A just authority is God’s grace and gift, and we declare, together with the apostle [Paul], that for reasons of conscience we pledge to obey such an authority in all temporal affairs. But the words for reasons of conscience mean that it is for God’s sake we obey authority, and that therefore we must obey God more than people. The apostle has clarified how this authority is to be recognized. Just authority is recognized by its not being a terror to good conduct, but to bad (Romans 13:3).
Should then the authorities become a terror to souls who follow God’s way, then they are no longer an authority according to God’s will, and then it becomes the church’s duty before God and man to let such an authority hear the word of truth. As Scripture says, “Son of man, I have made you keeper, and when you hear a word from my mouth, then you must warn them” (Ezekiel 3:17 ff.).
The following week, Berggrav and other church officials were arrested, with Oslo’s bishop confined to house arrest for the rest of the war at his holiday cabin in Asker.
(One of his projects while imprisoned was to update the Norwegian translation of the Bible. “In times of war and occupation,” he wrote, “the Bible is a clear light to what should be done; but in times of prosperity it becomes a very difficult book.”)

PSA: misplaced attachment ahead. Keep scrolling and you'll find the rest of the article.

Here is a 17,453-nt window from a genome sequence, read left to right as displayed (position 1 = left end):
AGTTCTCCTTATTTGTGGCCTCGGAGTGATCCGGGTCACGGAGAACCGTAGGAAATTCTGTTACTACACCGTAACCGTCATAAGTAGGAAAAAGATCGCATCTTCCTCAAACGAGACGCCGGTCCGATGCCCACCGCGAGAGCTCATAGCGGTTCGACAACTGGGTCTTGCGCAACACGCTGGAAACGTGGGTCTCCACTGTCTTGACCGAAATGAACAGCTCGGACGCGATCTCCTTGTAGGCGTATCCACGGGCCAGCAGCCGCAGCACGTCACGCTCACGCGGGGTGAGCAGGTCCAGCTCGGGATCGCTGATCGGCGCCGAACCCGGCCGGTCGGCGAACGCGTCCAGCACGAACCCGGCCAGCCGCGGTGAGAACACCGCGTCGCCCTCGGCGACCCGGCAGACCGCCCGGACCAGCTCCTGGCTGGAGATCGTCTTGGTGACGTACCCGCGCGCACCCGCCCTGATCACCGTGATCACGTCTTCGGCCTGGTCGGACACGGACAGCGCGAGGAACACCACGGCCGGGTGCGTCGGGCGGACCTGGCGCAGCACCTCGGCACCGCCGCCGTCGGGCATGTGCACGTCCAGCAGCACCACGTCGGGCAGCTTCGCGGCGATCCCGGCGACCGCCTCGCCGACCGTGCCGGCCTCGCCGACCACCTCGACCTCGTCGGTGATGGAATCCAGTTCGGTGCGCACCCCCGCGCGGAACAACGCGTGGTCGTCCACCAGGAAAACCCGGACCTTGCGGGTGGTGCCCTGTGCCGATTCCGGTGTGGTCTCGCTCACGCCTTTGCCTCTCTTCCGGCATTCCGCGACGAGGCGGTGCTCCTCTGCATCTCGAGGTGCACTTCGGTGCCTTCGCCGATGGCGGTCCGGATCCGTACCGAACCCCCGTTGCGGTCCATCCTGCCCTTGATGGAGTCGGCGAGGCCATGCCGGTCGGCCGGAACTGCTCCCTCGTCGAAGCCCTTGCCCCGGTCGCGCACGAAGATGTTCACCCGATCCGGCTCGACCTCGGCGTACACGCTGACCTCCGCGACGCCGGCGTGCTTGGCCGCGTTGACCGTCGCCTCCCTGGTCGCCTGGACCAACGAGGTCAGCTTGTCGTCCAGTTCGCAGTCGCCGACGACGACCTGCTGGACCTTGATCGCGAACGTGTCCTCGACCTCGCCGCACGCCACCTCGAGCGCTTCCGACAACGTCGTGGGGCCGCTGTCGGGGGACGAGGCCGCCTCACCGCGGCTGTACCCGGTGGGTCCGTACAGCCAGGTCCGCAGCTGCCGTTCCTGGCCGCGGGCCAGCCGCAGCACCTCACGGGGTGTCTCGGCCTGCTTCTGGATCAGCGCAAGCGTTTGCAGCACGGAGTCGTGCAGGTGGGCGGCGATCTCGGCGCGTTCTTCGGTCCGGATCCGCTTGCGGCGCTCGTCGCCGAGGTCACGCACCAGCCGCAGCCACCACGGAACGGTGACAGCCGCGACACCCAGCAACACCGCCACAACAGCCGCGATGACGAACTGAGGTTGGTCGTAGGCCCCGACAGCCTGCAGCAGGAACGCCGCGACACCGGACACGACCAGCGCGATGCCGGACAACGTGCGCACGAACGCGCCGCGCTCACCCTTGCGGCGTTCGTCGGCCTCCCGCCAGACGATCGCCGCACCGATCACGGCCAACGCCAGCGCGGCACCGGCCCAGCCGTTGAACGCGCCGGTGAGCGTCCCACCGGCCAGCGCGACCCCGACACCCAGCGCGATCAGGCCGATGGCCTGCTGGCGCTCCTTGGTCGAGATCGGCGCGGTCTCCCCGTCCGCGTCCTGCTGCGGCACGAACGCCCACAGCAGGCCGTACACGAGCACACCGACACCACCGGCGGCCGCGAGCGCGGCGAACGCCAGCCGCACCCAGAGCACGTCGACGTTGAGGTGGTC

In June 1942, the New York Times featured Berggrav as the second in its series of “Churchmen Who Defy Hitler” (a day after the German Catholic bishop Clemens von Galen, who famously spoke out against Nazi euthanasia in the middle of the Holocaust). Concluding the profile, missionary Henry Smith Leiper admitted that “Bishop Berggrav is no longer in a position to exert direct influence over his people, but he has laid the groundwork of an opposition the Nazis will find it hard to overcome.” As the Germans and their collaborators began to round up more of Norway’s 1,500 Jews that October, Berggrav inspired a pastoral letter read in all churches on the anniversary of Kristallnacht: “Were we silent on this legalized injustice against the Jews, we should share responsibility and guilt for this injustice.” (In the end, about 40% of Norwegian Jews died in the Shoah, and Robertson admits that “The resistance movement, including the church, acted too late to prevent the massacre.”)